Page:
Abengoa Is Saved By Its Creditor Banks


The demise of Abengoa, the Spanish engineering and renewable energy firm, would have been a massive blow for its creditor banks.

So the government and the banks have been working on a solution since the company entered pre-insolvency proceedings. And in principle, the result is the agreement reached this week between the creditor banks and the bondholders to refinance the company.

The deal, which hands over the majority of Abengoa’s capital to its creditors, has to be endorsed before March 28th by creditors holding at least 75% of the firm’s debt, according to the law. Then the company must give its agreement.

The plan includes opening up €1.200 billion of credit lines for Abengoa, as well as renewing the express loans granted by the banks and bondholders in the past few months.

The current shareholders will keep 5% of the new Abengoa. The Benjumea family, responsible for the company’s bad management, will only get 2.5%, although their intention was to obtain 12.5%.

But the banks rejected Benjumea’s plan and the family has had to content itself with a smaller stake in the company.

Abengoa’s shares plunged more than 15% before the agreement was announced, although they have accumulated a 145% gain over the last three sessions. Another example of speculators trading with insider knowledge.

Under the terms of this agreement, banks and bondholders would receive 40% of the new Abengoa, as well as accept a 70% haircut on the group’s corporate debt of about 9 billion euros.

Better to agree to a debt acquittance, even if it’s a large one, than lose everything. Santander is the bank with the greatest exposure to Abengoa (1.550 billion euros) and is the most interested in sealing the deal.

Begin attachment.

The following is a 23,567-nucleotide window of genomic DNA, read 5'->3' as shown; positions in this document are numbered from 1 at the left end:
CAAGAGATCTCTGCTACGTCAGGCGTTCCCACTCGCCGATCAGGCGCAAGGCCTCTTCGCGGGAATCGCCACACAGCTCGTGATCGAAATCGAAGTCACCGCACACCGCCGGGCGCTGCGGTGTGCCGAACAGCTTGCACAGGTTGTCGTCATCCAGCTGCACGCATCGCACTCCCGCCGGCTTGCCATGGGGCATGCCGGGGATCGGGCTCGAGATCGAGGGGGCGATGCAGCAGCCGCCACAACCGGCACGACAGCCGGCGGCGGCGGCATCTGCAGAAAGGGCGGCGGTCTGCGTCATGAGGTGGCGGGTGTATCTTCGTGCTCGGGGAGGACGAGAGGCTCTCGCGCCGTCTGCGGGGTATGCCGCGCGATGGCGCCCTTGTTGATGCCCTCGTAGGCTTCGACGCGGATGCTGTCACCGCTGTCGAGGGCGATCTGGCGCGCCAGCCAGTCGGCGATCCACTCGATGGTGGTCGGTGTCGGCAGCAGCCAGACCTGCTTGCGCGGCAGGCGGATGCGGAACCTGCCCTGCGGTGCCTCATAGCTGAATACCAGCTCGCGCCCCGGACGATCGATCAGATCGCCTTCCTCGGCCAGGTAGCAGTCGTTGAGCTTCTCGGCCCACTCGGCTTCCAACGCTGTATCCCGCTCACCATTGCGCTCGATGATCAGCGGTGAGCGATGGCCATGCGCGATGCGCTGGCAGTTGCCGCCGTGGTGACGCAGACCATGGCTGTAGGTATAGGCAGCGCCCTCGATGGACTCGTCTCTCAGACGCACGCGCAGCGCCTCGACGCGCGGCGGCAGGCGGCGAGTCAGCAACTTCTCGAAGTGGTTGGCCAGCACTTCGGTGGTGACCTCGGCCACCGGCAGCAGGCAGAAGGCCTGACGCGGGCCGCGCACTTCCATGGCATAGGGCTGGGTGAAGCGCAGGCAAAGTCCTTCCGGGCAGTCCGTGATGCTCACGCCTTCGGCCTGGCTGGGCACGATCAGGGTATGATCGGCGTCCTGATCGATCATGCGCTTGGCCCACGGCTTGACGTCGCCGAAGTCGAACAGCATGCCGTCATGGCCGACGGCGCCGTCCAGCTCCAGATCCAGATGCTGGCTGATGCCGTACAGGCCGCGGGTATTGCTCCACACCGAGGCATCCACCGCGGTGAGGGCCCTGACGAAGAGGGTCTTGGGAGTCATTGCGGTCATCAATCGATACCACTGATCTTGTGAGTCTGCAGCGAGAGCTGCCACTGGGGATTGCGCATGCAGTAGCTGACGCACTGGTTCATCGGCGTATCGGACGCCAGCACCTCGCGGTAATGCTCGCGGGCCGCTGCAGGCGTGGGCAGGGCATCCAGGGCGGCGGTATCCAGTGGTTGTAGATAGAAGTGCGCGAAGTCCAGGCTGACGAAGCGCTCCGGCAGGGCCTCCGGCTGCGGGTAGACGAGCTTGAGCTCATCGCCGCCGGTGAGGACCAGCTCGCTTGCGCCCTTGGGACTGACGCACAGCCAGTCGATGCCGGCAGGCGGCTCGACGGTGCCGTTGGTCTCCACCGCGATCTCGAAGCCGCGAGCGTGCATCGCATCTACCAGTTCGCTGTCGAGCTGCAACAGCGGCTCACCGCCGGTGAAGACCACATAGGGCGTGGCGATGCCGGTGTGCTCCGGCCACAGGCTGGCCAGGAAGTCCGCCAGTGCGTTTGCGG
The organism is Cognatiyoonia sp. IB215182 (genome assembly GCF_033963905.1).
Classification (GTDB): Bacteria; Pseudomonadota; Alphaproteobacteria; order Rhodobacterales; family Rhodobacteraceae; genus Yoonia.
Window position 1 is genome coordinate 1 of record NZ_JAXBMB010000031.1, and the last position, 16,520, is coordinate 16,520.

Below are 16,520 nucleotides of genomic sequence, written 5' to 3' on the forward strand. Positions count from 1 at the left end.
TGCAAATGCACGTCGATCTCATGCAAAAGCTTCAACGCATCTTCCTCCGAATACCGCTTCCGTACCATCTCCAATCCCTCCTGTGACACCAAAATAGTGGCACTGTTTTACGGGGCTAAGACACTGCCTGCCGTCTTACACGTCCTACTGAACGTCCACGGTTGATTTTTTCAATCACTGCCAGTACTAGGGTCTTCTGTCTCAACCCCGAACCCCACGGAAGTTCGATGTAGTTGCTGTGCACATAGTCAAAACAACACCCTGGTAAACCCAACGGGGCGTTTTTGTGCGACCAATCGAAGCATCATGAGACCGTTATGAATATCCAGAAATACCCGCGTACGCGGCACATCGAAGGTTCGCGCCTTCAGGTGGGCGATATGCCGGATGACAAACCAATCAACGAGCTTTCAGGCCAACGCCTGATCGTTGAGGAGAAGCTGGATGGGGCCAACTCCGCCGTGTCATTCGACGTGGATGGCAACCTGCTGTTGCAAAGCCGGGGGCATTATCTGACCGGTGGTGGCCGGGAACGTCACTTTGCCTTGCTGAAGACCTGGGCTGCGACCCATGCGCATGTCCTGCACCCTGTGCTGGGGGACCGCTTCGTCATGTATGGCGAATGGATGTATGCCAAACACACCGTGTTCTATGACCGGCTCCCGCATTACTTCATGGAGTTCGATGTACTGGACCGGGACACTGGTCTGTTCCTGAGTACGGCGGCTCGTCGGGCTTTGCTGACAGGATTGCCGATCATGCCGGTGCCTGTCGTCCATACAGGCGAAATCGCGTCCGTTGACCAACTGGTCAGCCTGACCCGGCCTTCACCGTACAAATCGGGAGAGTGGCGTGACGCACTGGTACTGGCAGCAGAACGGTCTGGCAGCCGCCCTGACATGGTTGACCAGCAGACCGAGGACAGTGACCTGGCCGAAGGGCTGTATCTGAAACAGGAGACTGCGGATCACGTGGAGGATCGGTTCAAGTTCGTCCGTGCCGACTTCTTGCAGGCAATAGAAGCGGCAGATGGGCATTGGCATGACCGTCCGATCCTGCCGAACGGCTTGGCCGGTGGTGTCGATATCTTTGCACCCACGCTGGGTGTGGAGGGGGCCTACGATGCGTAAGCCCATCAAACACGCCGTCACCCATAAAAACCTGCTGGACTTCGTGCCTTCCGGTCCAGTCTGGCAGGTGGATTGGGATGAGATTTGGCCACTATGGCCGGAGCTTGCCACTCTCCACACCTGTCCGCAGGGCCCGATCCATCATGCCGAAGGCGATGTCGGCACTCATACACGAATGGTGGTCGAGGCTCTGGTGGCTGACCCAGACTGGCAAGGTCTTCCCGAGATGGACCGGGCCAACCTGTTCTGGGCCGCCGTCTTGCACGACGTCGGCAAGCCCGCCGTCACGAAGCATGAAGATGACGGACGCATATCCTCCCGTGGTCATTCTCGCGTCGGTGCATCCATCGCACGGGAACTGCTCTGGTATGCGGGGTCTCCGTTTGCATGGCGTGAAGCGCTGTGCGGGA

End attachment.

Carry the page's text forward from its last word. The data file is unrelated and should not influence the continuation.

Before filing for preliminary bankruptcy protection, Abengoa was a company with annual revenues of 7 billion euros and 24,000 employees worldwide. According to experts consulted on the matter, the firm’s management has been a complete disaster of late: a case of leveraging and more leveraging.

In light of these events, the Association of Suppliers and Subcontractors of the Abengoa SA group (Aprosab) believes the agreement reached between the banks, the so-called G-7, and the main bondholders to restructure debt and recapitalise the company is “positive.” That said, the association acknowledges that the plan “is nevertheless traumatic for everyone involved.”






About the Author

Francisco López
Working for more than 25 years in the world of journalism and communications, Francisco has gained valuable experience at several well-known newspapers such as El Mundo and La Vanguardia. He specialized in economic and financial news before making the leap to the corporate communication sector where he has held several positions: Adviser to the Ministry of Economy, Director of the Bank of Spain’s Communication Department, in addition to his consultancy role at Analistas Financieros Internacionales, where he currently works.